Conservation work completed at Pontefract Castle
Visitors to Pontefract Castle can go on a time-travelling journey from Sunday (April 21) to explore parts of the site last seen 370 years ago.
The Sally Port - which has been hidden from view since 1649 – is being opened up to give a window back into the period of the English Civil Wars.
The secure gateway, which was used as an emergency exit from the castle in times of trouble, has been fully restored so that people can go inside and experience the past for themselves.
The transformation has been made possible thanks to a hugely successful £4.5million project, which has just been completed, with the help of specialist craftsmen, archaeologists and volunteers.
On Sunday (April 21) visitors will be able to see the work that's taken place and the difference that's been made to the castle.
Launched in 2015, the Key to the North project had an ambitious goal, to repair the castle ruins so it was no longer on Historic England's heritage at risk list, to reveal more of its hidden history, and to make it more accessible to visitors.
Pontefract Castle was built in the 11th century and is believed to be where King Richard II was imprisoned and murdered.
The castle has been a ruin since 1649 when it was held as a royalist stronghold during the English Civil War and besieged by Parliamentarian forces.
During the conservation works, archaeologists made important finds including a post-medieval floor and the remains of a gatehouse and drawbridge pit.
Interestingly, seven cannon balls were found embedded in the castle wall, that were fired during the first of three sieges that took place during the civil wars.
Other fascinating objects were unearthed, giving an insight into people's day to day lives, such as clay pipes and pipe bowls. These were discovered as part of a community archaeology project, which involved school children and other volunteers, all helping to uncover the past.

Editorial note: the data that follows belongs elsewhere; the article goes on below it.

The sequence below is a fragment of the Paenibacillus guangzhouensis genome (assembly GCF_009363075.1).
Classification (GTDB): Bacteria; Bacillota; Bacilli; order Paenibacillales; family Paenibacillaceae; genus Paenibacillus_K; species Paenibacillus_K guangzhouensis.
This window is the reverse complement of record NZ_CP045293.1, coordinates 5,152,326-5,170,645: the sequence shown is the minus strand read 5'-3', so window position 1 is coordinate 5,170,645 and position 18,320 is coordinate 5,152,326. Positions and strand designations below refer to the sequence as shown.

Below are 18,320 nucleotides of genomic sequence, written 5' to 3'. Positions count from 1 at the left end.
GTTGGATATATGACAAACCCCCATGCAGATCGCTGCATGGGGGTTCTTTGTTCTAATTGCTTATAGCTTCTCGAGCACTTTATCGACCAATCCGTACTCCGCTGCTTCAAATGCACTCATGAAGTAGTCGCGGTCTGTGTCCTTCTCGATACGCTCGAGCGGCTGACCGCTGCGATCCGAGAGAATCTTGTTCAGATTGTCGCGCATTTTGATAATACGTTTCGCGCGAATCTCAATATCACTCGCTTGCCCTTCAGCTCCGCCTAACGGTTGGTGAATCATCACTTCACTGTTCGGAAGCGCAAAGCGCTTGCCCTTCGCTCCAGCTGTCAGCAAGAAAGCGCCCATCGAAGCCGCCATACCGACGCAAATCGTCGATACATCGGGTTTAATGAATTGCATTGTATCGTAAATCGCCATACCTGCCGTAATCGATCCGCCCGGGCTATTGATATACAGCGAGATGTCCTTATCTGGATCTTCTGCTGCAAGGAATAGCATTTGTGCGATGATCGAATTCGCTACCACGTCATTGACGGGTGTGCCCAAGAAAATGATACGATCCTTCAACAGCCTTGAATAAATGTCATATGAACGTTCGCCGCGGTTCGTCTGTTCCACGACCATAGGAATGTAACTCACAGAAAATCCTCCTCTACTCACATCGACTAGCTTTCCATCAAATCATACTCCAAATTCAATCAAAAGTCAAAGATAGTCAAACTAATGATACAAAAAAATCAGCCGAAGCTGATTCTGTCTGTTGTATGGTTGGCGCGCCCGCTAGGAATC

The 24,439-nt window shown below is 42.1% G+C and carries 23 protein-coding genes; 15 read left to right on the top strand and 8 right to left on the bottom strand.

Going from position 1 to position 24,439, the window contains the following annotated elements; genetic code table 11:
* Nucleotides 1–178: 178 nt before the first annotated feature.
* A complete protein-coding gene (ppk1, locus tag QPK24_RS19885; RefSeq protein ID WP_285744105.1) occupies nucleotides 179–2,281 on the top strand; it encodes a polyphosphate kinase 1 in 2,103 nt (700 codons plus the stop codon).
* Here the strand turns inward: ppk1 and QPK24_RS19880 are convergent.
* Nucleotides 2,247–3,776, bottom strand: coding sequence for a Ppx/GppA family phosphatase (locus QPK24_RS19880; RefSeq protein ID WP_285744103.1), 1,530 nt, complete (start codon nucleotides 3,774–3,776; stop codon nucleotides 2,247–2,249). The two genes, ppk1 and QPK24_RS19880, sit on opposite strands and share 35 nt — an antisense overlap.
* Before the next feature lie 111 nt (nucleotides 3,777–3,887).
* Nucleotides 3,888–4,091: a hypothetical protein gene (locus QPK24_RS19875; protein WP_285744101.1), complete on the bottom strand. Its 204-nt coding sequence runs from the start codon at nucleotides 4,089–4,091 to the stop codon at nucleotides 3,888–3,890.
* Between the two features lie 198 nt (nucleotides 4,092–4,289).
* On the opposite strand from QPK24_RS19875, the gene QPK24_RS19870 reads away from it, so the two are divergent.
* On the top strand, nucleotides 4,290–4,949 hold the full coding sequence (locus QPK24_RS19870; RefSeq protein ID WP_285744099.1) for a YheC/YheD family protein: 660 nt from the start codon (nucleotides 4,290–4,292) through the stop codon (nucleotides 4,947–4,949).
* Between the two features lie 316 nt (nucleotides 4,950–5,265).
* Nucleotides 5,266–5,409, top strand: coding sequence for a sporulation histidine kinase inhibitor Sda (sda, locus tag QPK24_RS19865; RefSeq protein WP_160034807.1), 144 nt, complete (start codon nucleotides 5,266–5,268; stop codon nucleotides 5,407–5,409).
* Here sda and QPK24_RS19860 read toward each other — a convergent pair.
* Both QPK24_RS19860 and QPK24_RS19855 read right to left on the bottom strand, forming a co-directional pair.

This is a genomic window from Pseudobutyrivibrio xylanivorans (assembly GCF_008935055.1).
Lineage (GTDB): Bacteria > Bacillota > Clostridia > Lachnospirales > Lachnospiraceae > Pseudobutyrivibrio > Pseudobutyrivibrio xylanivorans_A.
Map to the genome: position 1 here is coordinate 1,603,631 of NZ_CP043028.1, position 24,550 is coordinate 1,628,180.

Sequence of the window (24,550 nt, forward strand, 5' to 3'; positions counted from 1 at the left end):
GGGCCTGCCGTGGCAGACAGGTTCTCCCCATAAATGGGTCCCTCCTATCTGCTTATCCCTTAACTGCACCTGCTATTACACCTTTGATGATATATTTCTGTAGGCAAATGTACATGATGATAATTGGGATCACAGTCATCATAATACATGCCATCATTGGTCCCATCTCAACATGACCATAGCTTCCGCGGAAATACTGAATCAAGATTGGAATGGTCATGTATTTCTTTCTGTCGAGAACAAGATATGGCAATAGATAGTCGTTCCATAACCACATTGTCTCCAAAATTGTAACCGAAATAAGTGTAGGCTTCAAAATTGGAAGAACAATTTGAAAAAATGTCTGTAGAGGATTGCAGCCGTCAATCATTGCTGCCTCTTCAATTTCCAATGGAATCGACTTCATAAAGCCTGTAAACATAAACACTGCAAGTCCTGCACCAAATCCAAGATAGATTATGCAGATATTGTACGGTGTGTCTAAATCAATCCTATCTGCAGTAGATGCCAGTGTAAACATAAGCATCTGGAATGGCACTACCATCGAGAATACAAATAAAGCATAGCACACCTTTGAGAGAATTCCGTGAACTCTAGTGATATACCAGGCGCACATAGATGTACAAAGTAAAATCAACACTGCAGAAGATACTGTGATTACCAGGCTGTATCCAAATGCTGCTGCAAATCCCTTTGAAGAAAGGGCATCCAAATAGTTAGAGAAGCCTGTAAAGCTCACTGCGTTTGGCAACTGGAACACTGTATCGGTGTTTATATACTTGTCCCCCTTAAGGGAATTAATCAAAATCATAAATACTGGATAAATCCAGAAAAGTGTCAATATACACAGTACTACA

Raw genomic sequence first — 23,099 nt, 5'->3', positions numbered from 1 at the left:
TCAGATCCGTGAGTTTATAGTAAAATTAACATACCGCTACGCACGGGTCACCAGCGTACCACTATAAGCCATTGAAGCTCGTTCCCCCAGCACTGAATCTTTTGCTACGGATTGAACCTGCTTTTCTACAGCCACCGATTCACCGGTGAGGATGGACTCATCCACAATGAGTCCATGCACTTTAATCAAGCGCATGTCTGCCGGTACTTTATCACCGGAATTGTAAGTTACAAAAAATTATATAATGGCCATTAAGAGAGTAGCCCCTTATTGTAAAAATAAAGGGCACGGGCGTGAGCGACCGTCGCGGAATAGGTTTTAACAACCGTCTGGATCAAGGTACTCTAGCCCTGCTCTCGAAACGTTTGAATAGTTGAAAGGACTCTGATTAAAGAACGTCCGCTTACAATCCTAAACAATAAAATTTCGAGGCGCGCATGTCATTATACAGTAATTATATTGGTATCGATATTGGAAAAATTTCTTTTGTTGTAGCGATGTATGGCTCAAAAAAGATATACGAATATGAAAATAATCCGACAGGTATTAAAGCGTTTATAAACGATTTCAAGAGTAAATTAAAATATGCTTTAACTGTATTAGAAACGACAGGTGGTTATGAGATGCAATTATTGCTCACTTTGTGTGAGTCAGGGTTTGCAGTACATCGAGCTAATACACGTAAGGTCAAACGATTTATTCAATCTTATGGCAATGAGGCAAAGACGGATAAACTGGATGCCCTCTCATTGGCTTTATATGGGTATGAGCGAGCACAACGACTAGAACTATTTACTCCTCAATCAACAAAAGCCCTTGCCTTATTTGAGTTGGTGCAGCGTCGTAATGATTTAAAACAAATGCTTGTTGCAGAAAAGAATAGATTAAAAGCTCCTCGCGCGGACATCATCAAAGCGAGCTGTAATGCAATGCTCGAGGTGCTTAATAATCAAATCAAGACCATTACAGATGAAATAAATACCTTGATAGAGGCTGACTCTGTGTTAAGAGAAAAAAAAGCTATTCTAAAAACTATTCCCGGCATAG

The remains of a gatehouse were also discovered, and Historic England has awarded a grant of £85,000 for the area to be excavated. The work will take place in the autumn and schools and the public will be involved.
Another key element of the project has seen a new visitor centre created. It was the first stage of the project to be completed and opened in 2017. Since then it has welcomed thousands of people.
Using traditional craftsmanship, combined with modern techniques, the visitor centre is now home to a learning area, which can be used as a classroom or a lecture area and is very popular with schools. It's also home to a shop and an exhibition space where people can learn more about Pontefract Castle and its treasures. There's also a new café area.
As part of the project, access has been improved across the site thanks to new stairways and paths.
Signage has been improved, and a bandstand that doubles as an outdoor classroom has been added.
Tom Stannard, Corporate Director for Regeneration and Economic Growth at Wakefield Council, said: "It is fantastic that the project has been such a great success and has uncovered parts of the castle not seen in hundreds of years.
"Pontefract Castle has always been a very important part of the district's heritage. The conservation work has revealed more about the story of this very important site, which will continue to be enjoyed by people now and in the future.
"The conservation work will help encourage even more people to come and visit and enjoy our important historic site."
The £4.5million Key to the North project was funded by the National Lottery Heritage Fund, Historic England, Epac landfill charity, the Wolfson Foundation and Wakefield Council.
The castle is open seven days a week and is free to enter. For more information visit: www.pontefractcastle.co.uk